In ‘Icarus Falls,’ Zayn subverts the sound of pop stars

Jan. 30, 2019, 12:30 a.m.

Zayn’s public persona is irreparably characterized by those topics of endless media intrigue. He’s an alum of One Direction: our generation’s most popular boy band. He’s on-and-off with Gigi Hadid: one of our generation’s most recognizable supermodels. And he has just left his Muslim faith, though he long bore the weight of its politicization. He’s a “pop star.”

But this label reflects little understanding, and defies his increasing absence from the cultural role. His music is something else, and seems to operate with relative independence from the fixtures of public perception. On his second album, “Icarus Falls”, his whole persona is almost unrecognizable.

“Icarus Falls” represents much continuity from “Mind of Mine,” the artist’s debut. In my review of “Mine” from 2016, I described its style as an “amorphous and tense mix of hip-hop, R&B, and new-wave electronic pop,” which feels apt for “Falls” as well. This album too is inescapably taut: on “Icarus Interlude,” a bridge between the album’s two halves, a plucky bass never lets us relax to the gorgeous vocal. And Zayn again bears his stream-of-consciousness lyrical style, with its occasional stumbles. “Optimus Prime” is a hard name-check to work into a song inconspicuously, it turns out.

The continuity between albums is deliberate. As Zayn has retold, and commentators have noted, some of Falls’ songs originate from writing sessions for “Mine.” Zayn retains producers and writers like duos Saltwives and MakeYouKnowLove, and the powerhouse producer Malay, an alumnus of recent albums from Frank Ocean, Lorde and more.

Malay’s perhaps most relevant work is on Lykke Li’s most recent album, last year’s “so sad so sexy,” which he washes with a sound reflecting that of Falls. But Malay’s soft pop aesthetic feels particularly apt here, working with an artist whose voice easily inhabits the leftover space.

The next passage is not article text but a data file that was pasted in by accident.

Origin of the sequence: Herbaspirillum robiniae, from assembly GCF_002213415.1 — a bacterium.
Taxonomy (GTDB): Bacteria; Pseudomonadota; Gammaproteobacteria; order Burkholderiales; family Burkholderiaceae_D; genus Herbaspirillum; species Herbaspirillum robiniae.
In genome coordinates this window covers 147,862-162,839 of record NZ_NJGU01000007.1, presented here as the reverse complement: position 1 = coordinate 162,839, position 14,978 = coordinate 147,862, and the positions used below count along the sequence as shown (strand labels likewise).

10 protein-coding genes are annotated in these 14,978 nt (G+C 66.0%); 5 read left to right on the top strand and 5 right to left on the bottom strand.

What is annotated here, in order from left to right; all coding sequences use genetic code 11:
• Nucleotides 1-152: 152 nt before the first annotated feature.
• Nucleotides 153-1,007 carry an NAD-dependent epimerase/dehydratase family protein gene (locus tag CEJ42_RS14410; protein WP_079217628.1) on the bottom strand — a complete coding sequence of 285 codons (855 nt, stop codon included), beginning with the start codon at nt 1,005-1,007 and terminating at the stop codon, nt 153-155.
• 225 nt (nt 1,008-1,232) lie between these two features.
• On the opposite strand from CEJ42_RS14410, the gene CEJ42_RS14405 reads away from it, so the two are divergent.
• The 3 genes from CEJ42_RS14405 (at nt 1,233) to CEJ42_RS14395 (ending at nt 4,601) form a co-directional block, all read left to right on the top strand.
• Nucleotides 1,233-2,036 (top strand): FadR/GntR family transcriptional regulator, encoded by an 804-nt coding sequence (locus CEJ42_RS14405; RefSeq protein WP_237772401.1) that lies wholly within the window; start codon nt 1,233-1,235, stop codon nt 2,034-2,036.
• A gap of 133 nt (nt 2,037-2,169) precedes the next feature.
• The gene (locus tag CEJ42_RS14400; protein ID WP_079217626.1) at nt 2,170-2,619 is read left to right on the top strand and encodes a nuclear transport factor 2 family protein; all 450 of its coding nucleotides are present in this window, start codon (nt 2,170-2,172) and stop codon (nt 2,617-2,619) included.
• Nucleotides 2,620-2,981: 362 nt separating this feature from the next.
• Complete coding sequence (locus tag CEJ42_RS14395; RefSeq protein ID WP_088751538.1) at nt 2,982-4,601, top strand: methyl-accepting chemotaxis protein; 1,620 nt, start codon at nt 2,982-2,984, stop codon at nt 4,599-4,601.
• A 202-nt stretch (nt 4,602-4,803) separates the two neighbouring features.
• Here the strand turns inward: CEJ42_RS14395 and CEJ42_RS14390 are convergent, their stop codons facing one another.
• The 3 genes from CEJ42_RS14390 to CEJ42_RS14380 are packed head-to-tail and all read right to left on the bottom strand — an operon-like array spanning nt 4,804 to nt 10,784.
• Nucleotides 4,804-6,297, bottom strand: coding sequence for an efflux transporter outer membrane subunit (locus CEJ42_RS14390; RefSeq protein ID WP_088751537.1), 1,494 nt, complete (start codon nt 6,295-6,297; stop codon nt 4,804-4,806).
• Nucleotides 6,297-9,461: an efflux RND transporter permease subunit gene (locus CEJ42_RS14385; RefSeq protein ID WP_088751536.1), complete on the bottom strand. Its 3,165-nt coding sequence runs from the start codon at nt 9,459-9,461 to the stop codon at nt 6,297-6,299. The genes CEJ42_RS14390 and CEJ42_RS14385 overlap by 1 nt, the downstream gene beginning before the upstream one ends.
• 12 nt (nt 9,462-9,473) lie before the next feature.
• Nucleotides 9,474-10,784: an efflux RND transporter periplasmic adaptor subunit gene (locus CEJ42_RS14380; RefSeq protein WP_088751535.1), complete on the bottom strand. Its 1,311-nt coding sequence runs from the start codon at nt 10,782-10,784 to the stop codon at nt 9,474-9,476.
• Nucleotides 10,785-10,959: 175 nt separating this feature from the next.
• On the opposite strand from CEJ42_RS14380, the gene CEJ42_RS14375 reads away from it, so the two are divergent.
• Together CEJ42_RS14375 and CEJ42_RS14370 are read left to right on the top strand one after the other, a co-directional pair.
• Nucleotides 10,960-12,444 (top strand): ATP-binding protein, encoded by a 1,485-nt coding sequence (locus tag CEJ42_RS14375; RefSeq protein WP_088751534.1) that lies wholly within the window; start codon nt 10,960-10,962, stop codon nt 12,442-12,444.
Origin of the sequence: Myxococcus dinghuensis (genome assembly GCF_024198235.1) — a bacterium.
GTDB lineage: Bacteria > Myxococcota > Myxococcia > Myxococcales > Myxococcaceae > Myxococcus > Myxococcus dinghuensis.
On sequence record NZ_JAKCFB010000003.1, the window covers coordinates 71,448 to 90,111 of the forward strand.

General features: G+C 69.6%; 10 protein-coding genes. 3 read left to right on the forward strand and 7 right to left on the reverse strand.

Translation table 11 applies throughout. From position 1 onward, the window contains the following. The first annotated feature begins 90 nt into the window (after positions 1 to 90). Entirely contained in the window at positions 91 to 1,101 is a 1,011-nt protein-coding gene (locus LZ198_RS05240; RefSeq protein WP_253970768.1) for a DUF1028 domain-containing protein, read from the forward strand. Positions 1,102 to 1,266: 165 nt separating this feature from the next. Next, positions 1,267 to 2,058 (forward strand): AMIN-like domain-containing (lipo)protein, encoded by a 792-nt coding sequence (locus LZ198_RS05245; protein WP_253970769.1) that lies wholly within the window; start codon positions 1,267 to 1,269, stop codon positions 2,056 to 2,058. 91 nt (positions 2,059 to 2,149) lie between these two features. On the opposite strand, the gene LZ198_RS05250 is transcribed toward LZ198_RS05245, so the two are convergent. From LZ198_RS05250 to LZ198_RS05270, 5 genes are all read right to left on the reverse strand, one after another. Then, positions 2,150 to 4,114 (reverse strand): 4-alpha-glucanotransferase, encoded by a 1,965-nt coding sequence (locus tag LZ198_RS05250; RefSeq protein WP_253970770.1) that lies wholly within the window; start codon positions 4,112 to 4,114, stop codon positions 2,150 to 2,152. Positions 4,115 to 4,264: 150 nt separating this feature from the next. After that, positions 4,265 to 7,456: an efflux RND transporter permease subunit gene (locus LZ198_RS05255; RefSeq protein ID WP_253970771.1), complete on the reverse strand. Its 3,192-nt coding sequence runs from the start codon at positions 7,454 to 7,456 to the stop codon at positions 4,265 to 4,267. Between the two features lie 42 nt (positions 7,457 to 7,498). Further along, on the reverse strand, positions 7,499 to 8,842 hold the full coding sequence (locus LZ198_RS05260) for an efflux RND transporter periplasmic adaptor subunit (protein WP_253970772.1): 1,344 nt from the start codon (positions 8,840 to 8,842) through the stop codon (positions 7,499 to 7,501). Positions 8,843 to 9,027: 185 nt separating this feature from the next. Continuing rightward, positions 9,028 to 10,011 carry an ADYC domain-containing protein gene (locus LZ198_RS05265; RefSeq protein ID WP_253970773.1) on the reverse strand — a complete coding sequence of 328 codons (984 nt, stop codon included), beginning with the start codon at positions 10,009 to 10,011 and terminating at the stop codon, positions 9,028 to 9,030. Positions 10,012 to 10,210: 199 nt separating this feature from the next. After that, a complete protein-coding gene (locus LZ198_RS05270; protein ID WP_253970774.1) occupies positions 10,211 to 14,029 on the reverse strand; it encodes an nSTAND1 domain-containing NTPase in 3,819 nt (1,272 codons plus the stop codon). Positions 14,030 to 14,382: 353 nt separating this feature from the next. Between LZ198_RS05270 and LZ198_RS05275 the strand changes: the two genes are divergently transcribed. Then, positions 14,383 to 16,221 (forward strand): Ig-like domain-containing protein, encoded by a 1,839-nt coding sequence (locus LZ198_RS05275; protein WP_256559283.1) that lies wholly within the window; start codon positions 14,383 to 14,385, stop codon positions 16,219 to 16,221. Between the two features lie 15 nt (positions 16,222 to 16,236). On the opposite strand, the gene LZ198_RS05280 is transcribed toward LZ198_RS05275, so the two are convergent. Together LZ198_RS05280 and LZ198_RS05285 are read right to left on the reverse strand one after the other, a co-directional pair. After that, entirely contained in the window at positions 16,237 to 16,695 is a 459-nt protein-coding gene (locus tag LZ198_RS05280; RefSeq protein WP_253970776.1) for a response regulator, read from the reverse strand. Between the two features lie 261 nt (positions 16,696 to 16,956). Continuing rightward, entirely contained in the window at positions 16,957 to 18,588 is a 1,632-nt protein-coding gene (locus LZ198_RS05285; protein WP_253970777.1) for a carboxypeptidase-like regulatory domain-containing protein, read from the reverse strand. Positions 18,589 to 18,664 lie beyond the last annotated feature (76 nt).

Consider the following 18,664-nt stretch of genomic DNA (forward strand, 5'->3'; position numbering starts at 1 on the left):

Indeed, if there’s anything that distinguishes “Falls” from “Mine,” it’s ease. The album’s length suggests a certain confidence; few artists would test their label overlords with a 26-track, 90-minute record. “Flight to the Stars” is led by a series of a cappella couplets, a token of an album where the production says little. And if the concept, which claims to trace a rising Icarus in pursuit of love, and then a falling, heartbroken Icarus, feels a little loose in application, that’s because it is. Zayn reads as indifferent to the pressures of the industry and album reviewers to conform to concept or simplicity. He’s secure in its sprawl.

And Zayn doesn’t conform to the sound of the modern pop star. His preference for guitars is clear, even as they’ve fallen out of genre favor. As the album mulls familiar themes of love and heartbreak and resentment, which Zayn does especially well — there are few processed synth hooks and more big vocal lines, a decidedly old school touch. In today’s context, few of his songs work as well as top 40 fodder as they might have 10 (or even 20) years ago. Perhaps because it so eschews most pop trends, but certainly owing to its nonstop emotional fervor, the album feels personal.

When a pop musical moment does emerge from this architecture, it’s all the more rewarding. Zayn’s pop romp on “No Candle, No Light” works best because we need release from the intense subversion of typical easy gratification to which the album and artist default. “Talk To Me,” a dance tune with clear roots in modern Afrobeat, is similar fun. So while there’s little boundary-pushing on “Falls,” and it runs overlong (songs like “Common”, an amusingly self-descriptive dud, deliver little), the album works nonetheless, buoyed by earnestness and skillful oscillation between tension and release.

But that’s the music, and sometimes the public persona catches up. Zayn’s struggle with anxiety is long and open. In his tour for “Mine,” anxiety led him to cancel shows, though publicly shyness long preceded the tour. In the messy and low-promotion rollout of the album, fans questioned whether his heart was really in it. No tour has yet been announced for Falls, and any shows that do result are unlikely to feature meet-and-greets or any other hyper-exposed pop star standards. He’s not going to be consumed except on his own terms.

The industry, of course, is and always has been crushing in this way, inducing anxiety in its talent and then punishing those who crack under that stress. Rising young stars, a type that fit Zayn only a few years ago, will almost universally tell you as much. It’s not just the labels, though the labels are a problem, or reviews like this one, which can be callous; it’s the fans. They demand, they demand, they demand, and when the music is slow or insufficient, and the shows cancelled, and interviews sparse, we get more stories about which 1D band member said what about the ex-Muslim boyfriend of Gigi Hadid.


Contact Josh Seawell at jseawell ‘at’ 

Joshua Seawell is a sophomore and an Urban Studies major. His interests include music, social justice, and politics, and he’s involved in Stanford in Government and student government (ASSU).

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